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‘Everyone wants them’: the sneakers that sold for $150,000 | Men’s shoes

Ohen a trainer commands a six-figure price at their own Sotheby’s auction, you know they’ve transcended everyday shoe status. Indeed, no sane sneakerhead – if such a thing exists – would wear one of 40 rare Nike Air Force 1 sneakers that sold Tuesday at Sotheby’s New York’s »40 for 40sale (supposedly because this year marks the shoe’s 40th anniversary).

AF1 is not just a trainer; it is a cultural phenomenon. Designed as a basketball shoe by Bruce Kilgore in 1982, it was to be replaced by the AF2, AF3, etc., but consumer demand paid for it. “It’s the perfect design in its simplicity,” says Simon Wood, the founder of The Sneaker Freaker Magazine.

It’s also an incredibly well-connected shoe, with strong ties to NBA stars, hip-hop royalty and high-fashion brands. All of this, Wood says, “seeps into creating an aura that’s far more dynamic than the shoe itself.” So which of the world’s most coveted AF1s turned out to be the most desirable of them all?

Sold for $151,200 (about £123,000)

Why spend six figures on a shoe you can’t – or shouldn’t – wear? The answer is Virgil Abloh, the pioneering American fashion designer and director of menswear at Louis Vuitton, who died last year. “He had the brilliant idea of ​​marrying two opposite worlds, street culture and luxury,” says Mathieu Le Maux, French journalist and author of 1,000 sneakers. “He was an artist, and now he’s a legend – that’s why everyone wants him.”

When the monogrammed calfskin shoe was released in February, one pair – a perfectly proportioned UK size 3 small – sold for $352,800. Even at that price, they’re an investment, says Wood: “Like the last thing Abloh did with Nike, it will still be historically significant 30 years from now.” With only 200 pairs in existence, it’s all about rarity. “Some could burn in a house fire, or they could be worn down and destroyed,” Wood says. Truly, a sneakerhead’s worst nightmare.

Sold for $35,280

Nike x Off-White Air Force 1 'University Gold'

This already good looking shoe features several additional layers of street cred, both visible and invisible. First of all, if you miss that this is another design by Abloh (under the auspices of his cult streetwear label Off-White), he has his name written on it, with his iconic quotation marks .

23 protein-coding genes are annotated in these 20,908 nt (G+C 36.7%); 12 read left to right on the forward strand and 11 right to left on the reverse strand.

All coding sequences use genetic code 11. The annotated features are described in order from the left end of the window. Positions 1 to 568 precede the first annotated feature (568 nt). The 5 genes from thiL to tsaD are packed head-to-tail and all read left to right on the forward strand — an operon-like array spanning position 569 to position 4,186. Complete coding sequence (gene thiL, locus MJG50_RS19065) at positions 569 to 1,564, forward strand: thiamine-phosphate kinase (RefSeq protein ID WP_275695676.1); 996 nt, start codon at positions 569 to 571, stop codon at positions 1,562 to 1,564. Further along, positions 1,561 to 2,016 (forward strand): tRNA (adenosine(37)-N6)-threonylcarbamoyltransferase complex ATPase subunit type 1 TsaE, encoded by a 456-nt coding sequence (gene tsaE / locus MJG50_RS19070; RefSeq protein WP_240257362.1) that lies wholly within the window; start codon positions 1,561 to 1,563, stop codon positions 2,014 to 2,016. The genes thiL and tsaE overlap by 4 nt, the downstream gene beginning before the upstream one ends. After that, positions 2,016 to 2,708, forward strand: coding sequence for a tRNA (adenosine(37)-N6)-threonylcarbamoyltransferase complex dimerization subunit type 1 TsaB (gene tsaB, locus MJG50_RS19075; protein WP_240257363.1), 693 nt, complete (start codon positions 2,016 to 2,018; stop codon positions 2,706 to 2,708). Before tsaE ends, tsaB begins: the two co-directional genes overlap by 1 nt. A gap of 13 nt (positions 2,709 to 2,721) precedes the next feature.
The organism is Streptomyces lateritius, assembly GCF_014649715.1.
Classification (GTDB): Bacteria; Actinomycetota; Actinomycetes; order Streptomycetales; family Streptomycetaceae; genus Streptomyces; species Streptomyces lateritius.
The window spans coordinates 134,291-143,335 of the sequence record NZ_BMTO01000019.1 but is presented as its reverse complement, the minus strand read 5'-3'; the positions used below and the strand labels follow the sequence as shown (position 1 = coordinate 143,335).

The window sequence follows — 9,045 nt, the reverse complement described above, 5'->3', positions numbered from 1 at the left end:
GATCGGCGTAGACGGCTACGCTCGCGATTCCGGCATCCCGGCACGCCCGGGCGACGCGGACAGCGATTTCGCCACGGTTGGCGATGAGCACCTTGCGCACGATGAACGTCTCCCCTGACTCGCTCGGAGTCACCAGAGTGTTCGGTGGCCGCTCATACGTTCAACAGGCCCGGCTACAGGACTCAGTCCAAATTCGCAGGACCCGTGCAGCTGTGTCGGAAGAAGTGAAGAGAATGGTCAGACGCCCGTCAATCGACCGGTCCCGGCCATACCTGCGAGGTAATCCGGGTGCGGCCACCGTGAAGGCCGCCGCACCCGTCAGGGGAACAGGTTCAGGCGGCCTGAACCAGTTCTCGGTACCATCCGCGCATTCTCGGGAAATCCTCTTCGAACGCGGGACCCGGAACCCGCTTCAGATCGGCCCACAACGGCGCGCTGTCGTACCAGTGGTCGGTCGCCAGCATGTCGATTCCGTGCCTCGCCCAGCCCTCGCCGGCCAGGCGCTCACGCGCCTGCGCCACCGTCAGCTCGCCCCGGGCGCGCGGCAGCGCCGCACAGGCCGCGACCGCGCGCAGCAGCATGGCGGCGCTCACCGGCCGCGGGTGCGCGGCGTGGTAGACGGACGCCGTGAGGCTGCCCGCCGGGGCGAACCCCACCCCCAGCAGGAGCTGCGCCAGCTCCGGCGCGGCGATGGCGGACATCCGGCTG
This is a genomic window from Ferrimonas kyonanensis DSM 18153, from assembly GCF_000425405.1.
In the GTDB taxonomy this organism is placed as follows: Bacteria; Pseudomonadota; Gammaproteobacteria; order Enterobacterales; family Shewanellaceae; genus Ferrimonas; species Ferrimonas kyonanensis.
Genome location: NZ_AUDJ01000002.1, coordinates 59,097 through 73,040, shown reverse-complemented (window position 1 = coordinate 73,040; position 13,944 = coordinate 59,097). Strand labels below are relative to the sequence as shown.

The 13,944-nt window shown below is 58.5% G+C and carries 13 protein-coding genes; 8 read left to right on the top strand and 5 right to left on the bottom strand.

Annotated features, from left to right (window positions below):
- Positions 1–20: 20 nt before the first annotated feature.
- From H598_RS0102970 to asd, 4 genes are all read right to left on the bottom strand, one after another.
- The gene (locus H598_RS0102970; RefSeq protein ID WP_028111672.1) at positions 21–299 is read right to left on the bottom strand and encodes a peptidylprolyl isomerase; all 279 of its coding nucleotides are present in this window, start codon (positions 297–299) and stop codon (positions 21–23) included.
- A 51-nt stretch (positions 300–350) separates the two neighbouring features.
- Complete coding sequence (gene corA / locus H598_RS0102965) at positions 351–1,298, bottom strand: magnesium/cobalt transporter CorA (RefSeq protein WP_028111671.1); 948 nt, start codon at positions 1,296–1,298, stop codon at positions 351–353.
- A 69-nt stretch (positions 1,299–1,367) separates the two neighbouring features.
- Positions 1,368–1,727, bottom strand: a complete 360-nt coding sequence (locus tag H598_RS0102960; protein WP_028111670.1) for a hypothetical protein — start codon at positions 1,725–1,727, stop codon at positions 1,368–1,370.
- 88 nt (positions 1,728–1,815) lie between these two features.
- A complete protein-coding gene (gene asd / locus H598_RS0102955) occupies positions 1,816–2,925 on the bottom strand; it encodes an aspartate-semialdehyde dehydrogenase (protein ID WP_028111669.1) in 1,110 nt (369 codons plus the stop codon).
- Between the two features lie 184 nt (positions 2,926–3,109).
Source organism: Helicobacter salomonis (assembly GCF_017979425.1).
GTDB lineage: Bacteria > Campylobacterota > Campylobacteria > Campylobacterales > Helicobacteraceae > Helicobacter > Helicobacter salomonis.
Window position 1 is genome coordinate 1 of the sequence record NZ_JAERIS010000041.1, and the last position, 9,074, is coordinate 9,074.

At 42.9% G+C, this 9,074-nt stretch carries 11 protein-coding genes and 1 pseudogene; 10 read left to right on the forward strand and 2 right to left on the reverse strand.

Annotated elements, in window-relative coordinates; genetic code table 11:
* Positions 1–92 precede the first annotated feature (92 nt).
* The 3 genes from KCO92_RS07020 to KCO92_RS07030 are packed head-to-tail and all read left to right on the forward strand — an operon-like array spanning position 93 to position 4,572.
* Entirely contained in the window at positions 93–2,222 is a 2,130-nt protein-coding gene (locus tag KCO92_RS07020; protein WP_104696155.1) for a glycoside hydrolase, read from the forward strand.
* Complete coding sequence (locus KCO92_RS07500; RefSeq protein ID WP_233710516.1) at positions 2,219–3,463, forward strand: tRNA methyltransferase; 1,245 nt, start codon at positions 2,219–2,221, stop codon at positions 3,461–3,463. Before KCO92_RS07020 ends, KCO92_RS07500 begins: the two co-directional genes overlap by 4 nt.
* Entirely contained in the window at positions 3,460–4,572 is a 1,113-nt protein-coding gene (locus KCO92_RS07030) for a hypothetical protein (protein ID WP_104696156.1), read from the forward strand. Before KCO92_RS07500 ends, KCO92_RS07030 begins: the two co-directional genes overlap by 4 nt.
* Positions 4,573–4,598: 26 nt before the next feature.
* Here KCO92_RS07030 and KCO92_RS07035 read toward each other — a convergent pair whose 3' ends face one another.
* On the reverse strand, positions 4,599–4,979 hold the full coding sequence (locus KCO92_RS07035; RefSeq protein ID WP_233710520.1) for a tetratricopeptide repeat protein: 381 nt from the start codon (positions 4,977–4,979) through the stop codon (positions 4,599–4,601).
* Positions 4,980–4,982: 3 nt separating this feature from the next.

Additionally, Abloh dedicated this pair to American DJ and tastemaker Bobbito Garcia. Not only was Garcia, as co-host of New York’s legendary Stretch Armstrong and Bobbito Show, responsible for putting unsigned artists such as Nas, Jay-Z and Eminem on the map, but he’s also an aficionado of music. ‘AF1 (and has collaborated with Nike himself).

There’s also a high-art association, with the shoe “synchronized” with Abloh’s Figures of Speech exhibit at the Boston Institute of Contemporary Art, according to Sotheby’s. These shoes have since been known as “ICA”. All this adds to the halo. “The price reflects that,” says Wood. “That’s way above what this shoe would actually be worth.”

Sold for $35,280

Nike Air Force 1 Low Lux Alligator

“You’ll never see Nike make these shoes again,” Wood says. Considering they are made with alligator skin, many will be happy to hear that. It was produced in only 25 copies in the 2000s, before many fashion brands accepted stop using exotic animal skins. “Owning them is a little painful,” says Wood. “If you travel with them, you have to take the paperwork with you everywhere [to prove its legal origin]. So that adds another dimension to them.

Sold for $21,420

Sample Nike Air Force 1 Low Retro EKIN

This is one for the real trainer nerds. The Ekin – “Nike” backwards – is, according to the Sotheby’s catalog, “symbolic of knowledge ‘back and forth’ of Nike employees’ products”. Ekins is a dedicated subset of Nike employees who have been known to tattoo themselves with the reverse logo.

This shoe, produced in 2019, pays homage to them and features Nike geekeries such as the upside-down logo, the liner that says “For Ekin feet only” and the “E4L” slogan, which represents the “Ekin for Life” mantra. . The question is: are you Ekin enough for these shoes?

Sold for $21,420

Air Force 1 Shady Files

Unless you were on Eminem’s team, there was no chance of getting your hands on these all-white AF1s when they were released in 2003, in celebration of the rapper’s fifth album, Encore. “Friends and family pairs are special editions designed for the inner circle of a celebrity or brand and are much rarer than general release pairs,” says Brahm Wachter, Head of Streetwear and Objects. modern collection at Sotheby’s. It was the whitest pair of sneakers in the auction. As Le Maux puts it: “All purists will tell you that the Air Force 1 is white – and only white.”

Hazel J. Edmonds

The author Hazel J. Edmonds